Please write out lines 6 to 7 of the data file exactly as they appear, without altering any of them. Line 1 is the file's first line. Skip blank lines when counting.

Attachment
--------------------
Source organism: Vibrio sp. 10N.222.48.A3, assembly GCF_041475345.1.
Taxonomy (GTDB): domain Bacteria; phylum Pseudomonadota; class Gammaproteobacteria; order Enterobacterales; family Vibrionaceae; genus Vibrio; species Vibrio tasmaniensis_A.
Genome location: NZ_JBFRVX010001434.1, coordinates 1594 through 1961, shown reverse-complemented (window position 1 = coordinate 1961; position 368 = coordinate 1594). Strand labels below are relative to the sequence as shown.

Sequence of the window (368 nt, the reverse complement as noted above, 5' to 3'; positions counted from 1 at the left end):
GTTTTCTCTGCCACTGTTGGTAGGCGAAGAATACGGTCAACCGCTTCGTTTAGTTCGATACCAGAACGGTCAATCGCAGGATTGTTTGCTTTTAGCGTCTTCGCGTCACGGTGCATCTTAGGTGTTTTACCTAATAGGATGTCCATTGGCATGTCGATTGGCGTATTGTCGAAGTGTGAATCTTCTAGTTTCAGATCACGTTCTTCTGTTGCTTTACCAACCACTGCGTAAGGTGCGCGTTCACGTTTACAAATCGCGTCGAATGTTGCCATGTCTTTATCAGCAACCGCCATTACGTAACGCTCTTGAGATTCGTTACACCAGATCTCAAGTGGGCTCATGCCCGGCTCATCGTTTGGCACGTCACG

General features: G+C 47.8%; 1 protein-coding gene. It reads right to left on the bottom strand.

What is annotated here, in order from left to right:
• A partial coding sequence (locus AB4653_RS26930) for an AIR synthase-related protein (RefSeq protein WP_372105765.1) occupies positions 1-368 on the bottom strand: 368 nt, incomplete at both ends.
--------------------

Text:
General features: G+C 47.8%; 1 protein-coding gene. It reads right to left on the bottom strand.

What is annotated here, in order from left to right: